Without words and in an economy of time, Peter Jackson makes us aware of just how empty Bilbo's home is, and how that reflects the true hidden life of Bilbo himself - whether he prefers to admit it or not.
The 40-something year old Hobbit (which is still relatively young for a Hobbit) doesn't let what may be his last chance at adventure slip away, and goes running after the dwarves, his contract in hand.
So begins Gandalf's much promised adventure. An adventure that will take Bilbo to many lands and put him in great peril with Orks, Trolls, Goblins, and deep within a mountain, a twisted, peculiar fellow named Gollum.
About the 48 frames per second. First off, THE HOBBIT was shot at 5k using the latest Red Cameras and the absolute best camera lenses in the world (which aren't Red, but Carl Zeiss). I honestly don't know how much of the ultra crystal clarity of picture is because of the 48 fps or the camera and lenses, but this is the sharpest movie I've ever seen in my life. Movement has virtually no detectable blur and both the CGI folks as well as the make-up people brought it all to deliver make-up effects that are flawless. The dwarves all wear prosthetics, but you can't detect it (not like I could detect Frodo's terrible ears in THE LORD OF THE RINGS movies).
The largest flaw this time around is with the Director of Photography, Andrew Lesnie (THE LORD OF THE RINGS [all], KING KONG, I AM LEGEND, RISE OF THE PLANET OF THE APES). I appreciate the fact that the technical aspects of this movie were highly experimental and the Oscar winning Cinematographer of THE LORD OF THE RINGS is nobody's slouch. But too many whites were blown out, giving it an almost cheap video feel. Every time there was an outdoor shot, the blown out whites and brights reminded me of old 1980s video and how it was unable to handle the range from shadow to bright.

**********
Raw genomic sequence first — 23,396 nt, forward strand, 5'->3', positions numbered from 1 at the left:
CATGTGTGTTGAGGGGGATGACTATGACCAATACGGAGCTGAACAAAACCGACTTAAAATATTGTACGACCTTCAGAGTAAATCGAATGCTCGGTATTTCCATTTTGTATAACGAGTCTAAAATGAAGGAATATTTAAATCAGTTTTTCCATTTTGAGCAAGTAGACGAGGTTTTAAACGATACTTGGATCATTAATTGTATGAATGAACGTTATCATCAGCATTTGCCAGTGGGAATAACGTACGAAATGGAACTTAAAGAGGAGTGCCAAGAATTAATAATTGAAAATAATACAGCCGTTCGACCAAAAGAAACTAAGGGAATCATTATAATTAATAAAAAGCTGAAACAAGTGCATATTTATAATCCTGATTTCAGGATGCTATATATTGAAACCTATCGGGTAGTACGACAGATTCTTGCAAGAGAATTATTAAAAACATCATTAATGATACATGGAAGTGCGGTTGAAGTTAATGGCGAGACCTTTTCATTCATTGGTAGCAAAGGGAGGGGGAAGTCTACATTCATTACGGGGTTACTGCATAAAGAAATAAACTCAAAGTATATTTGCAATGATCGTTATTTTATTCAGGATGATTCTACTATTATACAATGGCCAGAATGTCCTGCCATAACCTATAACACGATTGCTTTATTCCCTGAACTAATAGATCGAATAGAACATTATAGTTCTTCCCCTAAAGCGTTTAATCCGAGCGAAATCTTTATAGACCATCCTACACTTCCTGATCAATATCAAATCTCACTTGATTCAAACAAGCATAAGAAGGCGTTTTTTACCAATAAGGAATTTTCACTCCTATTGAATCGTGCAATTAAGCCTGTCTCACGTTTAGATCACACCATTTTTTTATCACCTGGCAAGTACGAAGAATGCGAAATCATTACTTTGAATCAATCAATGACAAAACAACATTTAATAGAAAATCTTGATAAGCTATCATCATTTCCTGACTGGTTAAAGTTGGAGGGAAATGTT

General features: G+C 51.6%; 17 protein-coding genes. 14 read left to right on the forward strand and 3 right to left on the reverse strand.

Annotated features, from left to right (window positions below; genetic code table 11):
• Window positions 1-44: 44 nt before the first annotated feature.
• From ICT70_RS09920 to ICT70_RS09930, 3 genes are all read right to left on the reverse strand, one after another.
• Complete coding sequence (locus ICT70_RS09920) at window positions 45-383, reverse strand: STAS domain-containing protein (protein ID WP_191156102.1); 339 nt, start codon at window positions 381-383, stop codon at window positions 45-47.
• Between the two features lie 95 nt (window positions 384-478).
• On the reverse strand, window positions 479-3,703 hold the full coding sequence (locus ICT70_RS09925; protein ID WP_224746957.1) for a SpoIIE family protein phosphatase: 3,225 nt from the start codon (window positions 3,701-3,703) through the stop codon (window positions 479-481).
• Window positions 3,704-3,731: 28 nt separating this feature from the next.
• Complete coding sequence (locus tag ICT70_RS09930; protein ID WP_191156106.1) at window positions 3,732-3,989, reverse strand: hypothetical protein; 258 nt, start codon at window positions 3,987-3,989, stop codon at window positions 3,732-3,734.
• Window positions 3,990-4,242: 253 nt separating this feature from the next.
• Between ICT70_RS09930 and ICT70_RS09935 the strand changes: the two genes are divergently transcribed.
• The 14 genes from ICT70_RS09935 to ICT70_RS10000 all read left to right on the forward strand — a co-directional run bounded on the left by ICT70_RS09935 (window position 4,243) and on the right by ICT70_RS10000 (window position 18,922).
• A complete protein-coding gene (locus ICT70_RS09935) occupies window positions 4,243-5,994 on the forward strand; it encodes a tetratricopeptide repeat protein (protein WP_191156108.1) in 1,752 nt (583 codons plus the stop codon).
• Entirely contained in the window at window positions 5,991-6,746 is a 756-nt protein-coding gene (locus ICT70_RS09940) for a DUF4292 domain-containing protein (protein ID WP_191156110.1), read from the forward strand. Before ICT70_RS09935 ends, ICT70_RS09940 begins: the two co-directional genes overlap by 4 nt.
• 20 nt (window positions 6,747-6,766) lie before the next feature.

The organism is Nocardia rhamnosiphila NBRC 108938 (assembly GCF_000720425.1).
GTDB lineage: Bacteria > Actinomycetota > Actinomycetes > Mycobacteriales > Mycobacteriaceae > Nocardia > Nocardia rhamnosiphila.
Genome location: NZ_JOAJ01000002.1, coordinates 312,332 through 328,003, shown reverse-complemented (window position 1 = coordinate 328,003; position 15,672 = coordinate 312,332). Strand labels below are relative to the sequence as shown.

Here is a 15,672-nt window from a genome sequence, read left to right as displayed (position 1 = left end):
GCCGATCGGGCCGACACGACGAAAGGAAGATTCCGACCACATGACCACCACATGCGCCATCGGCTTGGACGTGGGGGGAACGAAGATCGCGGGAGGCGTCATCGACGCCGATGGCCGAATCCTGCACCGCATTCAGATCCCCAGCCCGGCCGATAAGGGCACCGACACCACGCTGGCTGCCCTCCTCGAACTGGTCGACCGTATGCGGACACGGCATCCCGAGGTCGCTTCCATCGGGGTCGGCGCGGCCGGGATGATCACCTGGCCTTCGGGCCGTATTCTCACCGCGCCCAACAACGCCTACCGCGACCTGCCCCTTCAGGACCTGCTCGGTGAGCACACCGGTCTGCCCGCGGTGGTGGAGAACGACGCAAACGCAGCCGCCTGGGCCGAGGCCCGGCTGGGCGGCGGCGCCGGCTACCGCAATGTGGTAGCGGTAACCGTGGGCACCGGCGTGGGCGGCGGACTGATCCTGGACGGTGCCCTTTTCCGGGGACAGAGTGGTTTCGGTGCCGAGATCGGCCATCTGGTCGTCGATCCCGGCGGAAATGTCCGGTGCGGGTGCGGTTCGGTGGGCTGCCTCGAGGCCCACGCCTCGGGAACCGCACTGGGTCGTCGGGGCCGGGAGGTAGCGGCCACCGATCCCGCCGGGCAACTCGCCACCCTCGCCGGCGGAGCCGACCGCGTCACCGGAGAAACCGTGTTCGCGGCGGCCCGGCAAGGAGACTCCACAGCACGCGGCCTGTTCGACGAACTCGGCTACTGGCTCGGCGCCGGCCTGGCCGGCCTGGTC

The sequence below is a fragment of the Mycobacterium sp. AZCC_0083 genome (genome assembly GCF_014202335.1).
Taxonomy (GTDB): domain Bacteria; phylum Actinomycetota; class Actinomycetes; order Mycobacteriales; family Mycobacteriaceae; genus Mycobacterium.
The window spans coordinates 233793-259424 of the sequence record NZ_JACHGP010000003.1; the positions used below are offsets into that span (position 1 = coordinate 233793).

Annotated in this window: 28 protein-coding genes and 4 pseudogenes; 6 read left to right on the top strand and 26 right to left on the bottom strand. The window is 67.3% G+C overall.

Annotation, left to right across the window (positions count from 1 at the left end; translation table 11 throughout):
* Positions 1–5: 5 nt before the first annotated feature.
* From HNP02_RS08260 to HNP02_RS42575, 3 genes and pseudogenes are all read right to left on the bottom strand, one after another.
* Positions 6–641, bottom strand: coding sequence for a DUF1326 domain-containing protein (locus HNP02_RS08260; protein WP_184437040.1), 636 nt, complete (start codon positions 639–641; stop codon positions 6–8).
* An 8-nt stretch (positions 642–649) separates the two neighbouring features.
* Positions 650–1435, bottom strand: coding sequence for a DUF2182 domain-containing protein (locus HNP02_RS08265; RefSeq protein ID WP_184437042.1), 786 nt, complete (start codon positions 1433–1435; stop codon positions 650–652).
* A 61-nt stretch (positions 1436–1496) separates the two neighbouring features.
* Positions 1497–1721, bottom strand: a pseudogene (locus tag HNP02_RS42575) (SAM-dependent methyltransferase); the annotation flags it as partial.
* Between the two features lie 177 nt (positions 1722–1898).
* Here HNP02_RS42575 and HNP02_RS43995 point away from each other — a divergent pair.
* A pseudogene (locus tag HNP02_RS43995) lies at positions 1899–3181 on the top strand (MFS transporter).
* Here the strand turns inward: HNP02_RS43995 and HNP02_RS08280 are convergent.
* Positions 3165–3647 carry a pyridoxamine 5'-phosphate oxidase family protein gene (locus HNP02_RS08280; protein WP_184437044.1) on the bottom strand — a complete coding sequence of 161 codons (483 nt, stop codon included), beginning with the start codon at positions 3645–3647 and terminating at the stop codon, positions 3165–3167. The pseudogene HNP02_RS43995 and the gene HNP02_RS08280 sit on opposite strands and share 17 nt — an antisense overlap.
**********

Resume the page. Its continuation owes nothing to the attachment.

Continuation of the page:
In short, I don't feel the problem is really the 48 fps or the crystal clarity: It's the lighting. Another example,
During the cave scene between Bilbo and Gollum -
Gollum, who isn't really there, is perfectly lit with subtle light and shade. But Bilbo, who really is there, has steep drop-offs in shadow across his face and clothing. And when the two of them are in the picture, the difference is startling.
This issue has to be fixed in the upcoming movies. It repeatedly pulled me out of a movie I very much wanted to be a part of and stay with.
About the 3D. This is the richest depth of the 3D experience I've ever enjoyed at a theater. At last, the bar that was set by AVATAR has been raised and the feeling is one of complete immersion. I really did feel like I was looking through a window instead of a flat screen. And at no time did I feel that anything was coming at me for no other reason than to fulfill a cheap 3D gimmick.
And at last there is Gollum himself.
Being a fan of the book, I knew this scene would be relatively short, yet Gollum has never looked better! Since 1999 when Andy Serkis began his partnership with this character, he has honed and practiced the craft of being the invisible ghost behind the character and it's wonderful! Gollum's face and body have never been more expressive. The ever-changing cleft in his fractured personality never more distinct. His threatening / pathetic countenance never more vivid. The cave scene with Gollum was the show stopper for me.
Naturally, being the first of a projected three picture movie, the end won't sit right with everyone.
More auld lang syne arrives in the form of Saruman the White (Christopher Lee: HORROR HOTEL, TASTE THE BLOOD OF DRACULA, THE WICKERMAN, DRACULA HAS RISEN FROM THE GRAVE, END OF THE WORLD, GREMLINS 2, SLEEPY HOLLOW, THE LORD OF THE RINGS [all], CORPSE BRIDE, Tim Burton's ALICE IN WONDERLAND) when he was a good guy.
Despite the visual flaws with light, the Production Design, Art Direction, Special Effects make-up, and CGI are enthralling.
For those who were wondering why the three books of THE LORD OF THE RINGS got three movies, but the single book of THE HOBBIT also gets three, this is why. So much had to be cut out of THE LORD OF THE RINGS to make it fit. Even with the originally shot extended versions, whole characters and scenes were cut out or homogenized into other scenes (which were or weren't in the original books) just to maintain the flow of story. Writers Peter Jackson, Fran Walsh, Philippa Boyens, and Guillermo del Toro are attempting to bring as much of Tolkien's original novel to the screen as possible.
I'm ready for more of this adventure!
Four Shriek Girls.